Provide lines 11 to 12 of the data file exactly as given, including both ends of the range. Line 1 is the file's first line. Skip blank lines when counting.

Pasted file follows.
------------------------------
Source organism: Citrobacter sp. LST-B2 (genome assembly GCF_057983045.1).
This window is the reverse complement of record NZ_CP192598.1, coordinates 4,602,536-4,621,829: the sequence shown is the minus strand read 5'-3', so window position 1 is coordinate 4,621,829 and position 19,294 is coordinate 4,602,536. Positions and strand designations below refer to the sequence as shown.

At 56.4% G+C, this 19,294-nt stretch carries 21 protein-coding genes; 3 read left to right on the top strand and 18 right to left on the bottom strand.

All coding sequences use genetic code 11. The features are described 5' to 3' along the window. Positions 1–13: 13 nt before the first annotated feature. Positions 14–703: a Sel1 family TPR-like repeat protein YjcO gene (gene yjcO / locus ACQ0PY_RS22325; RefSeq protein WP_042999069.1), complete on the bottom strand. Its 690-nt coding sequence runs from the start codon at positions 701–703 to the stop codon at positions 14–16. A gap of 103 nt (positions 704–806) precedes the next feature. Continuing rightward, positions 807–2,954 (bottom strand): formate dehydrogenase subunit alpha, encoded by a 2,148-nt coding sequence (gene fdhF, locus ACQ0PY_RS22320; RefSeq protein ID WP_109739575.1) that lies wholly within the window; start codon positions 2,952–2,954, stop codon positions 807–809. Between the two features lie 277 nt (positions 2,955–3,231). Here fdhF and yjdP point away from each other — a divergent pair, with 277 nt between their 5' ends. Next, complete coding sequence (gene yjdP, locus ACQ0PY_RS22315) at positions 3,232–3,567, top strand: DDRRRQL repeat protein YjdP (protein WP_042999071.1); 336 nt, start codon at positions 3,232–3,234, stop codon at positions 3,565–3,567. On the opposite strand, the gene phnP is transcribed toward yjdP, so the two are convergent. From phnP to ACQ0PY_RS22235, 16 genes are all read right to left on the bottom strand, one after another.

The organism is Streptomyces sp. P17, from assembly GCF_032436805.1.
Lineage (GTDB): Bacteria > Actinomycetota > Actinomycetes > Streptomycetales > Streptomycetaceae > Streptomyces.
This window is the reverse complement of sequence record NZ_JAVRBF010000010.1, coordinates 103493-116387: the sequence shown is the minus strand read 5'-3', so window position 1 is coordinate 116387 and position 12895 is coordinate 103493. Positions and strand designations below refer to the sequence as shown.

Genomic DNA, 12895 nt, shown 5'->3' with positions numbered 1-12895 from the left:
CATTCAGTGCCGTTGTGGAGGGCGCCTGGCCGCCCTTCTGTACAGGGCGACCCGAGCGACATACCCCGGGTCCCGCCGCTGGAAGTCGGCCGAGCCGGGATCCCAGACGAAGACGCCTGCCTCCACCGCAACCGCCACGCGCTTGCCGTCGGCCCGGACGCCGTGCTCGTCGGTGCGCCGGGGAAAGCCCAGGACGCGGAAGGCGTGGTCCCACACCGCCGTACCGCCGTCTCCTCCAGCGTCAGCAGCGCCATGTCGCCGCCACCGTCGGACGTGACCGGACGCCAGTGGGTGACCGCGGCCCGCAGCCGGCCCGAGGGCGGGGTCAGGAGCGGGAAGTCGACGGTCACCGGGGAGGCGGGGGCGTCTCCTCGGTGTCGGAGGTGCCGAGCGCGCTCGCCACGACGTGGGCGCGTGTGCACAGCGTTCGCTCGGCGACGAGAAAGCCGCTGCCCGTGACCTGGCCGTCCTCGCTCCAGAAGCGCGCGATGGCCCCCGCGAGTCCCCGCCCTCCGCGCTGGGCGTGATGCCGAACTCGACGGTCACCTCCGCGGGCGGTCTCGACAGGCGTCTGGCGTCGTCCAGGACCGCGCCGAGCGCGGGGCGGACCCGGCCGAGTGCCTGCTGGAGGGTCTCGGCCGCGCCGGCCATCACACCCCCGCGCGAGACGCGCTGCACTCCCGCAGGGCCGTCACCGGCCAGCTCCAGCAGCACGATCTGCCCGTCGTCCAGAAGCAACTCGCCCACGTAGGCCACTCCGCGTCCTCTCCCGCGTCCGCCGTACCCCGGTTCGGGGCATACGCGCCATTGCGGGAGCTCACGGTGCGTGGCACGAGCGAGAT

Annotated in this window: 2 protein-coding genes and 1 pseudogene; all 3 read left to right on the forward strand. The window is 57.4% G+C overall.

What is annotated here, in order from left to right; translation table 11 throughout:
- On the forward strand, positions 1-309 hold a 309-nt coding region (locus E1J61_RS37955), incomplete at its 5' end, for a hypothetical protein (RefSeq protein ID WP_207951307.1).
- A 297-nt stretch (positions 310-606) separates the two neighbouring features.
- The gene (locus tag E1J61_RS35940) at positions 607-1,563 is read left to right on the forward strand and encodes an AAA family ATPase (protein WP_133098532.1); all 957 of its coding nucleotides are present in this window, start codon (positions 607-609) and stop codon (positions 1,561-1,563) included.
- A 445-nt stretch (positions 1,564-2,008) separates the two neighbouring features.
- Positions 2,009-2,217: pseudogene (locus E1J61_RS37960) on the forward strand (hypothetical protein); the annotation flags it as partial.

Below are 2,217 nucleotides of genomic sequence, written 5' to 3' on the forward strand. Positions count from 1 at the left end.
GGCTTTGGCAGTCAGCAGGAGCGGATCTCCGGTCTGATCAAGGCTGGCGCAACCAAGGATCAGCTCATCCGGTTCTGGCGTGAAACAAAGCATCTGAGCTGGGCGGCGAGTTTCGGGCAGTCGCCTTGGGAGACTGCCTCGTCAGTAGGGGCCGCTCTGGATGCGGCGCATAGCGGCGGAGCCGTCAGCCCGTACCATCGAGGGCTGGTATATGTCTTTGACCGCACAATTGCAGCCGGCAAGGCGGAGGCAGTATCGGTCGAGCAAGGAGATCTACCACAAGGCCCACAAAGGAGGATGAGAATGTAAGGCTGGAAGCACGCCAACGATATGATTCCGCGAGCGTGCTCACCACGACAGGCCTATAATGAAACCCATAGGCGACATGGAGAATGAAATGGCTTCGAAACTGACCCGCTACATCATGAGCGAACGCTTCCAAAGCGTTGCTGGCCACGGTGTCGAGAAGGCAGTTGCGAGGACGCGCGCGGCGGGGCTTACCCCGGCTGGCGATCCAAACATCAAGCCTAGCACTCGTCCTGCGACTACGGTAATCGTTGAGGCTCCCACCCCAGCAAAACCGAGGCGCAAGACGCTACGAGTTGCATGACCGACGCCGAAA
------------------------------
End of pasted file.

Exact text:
What is annotated here, in order from left to right; translation table 11 throughout:
- On the forward strand, positions 1-309 hold a 309-nt coding region (locus E1J61_RS37955), incomplete at its 5' end, for a hypothetical protein (RefSeq protein ID WP_207951307.1).